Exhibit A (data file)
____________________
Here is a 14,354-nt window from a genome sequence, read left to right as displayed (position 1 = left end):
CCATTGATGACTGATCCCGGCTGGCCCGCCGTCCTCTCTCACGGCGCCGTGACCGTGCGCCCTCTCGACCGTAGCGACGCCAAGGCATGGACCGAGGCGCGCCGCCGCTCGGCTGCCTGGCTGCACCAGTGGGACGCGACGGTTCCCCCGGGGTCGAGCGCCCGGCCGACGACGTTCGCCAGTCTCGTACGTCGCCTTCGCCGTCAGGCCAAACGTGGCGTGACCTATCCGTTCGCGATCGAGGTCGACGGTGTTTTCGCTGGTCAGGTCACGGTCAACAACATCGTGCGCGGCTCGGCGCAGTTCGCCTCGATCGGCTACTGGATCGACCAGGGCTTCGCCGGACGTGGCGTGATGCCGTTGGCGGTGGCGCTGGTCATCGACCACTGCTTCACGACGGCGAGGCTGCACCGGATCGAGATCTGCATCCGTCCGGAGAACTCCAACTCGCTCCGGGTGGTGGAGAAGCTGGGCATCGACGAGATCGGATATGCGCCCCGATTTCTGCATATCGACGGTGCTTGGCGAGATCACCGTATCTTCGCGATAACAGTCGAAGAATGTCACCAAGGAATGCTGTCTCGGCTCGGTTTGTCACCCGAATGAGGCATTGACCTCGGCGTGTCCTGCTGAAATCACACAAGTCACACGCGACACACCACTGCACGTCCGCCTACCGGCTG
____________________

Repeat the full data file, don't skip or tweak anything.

Here is a 14,354-nt window from a genome sequence, read left to right as displayed (position 1 = left end):
CCATTGATGACTGATCCCGGCTGGCCCGCCGTCCTCTCTCACGGCGCCGTGACCGTGCGCCCTCTCGACCGTAGCGACGCCAAGGCATGGACCGAGGCGCGCCGCCGCTCGGCTGCCTGGCTGCACCAGTGGGACGCGACGGTTCCCCCGGGGTCGAGCGCCCGGCCGACGACGTTCGCCAGTCTCGTACGTCGCCTTCGCCGTCAGGCCAAACGTGGCGTGACCTATCCGTTCGCGATCGAGGTCGACGGTGTTTTCGCTGGTCAGGTCACGGTCAACAACATCGTGCGCGGCTCGGCGCAGTTCGCCTCGATCGGCTACTGGATCGACCAGGGCTTCGCCGGACGTGGCGTGATGCCGTTGGCGGTGGCGCTGGTCATCGACCACTGCTTCACGACGGCGAGGCTGCACCGGATCGAGATCTGCATCCGTCCGGAGAACTCCAACTCGCTCCGGGTGGTGGAGAAGCTGGGCATCGACGAGATCGGATATGCGCCCCGATTTCTGCATATCGACGGTGCTTGGCGAGATCACCGTATCTTCGCGATAACAGTCGAAGAATGTCACCAAGGAATGCTGTCTCGGCTCGGTTTGTCACCCGAATGAGGCATTGACCTCGGCGTGTCCTGCTGAAATCACACAAGTCACACGCGACACACCACTGCACGTCCGCCTACCGGCTG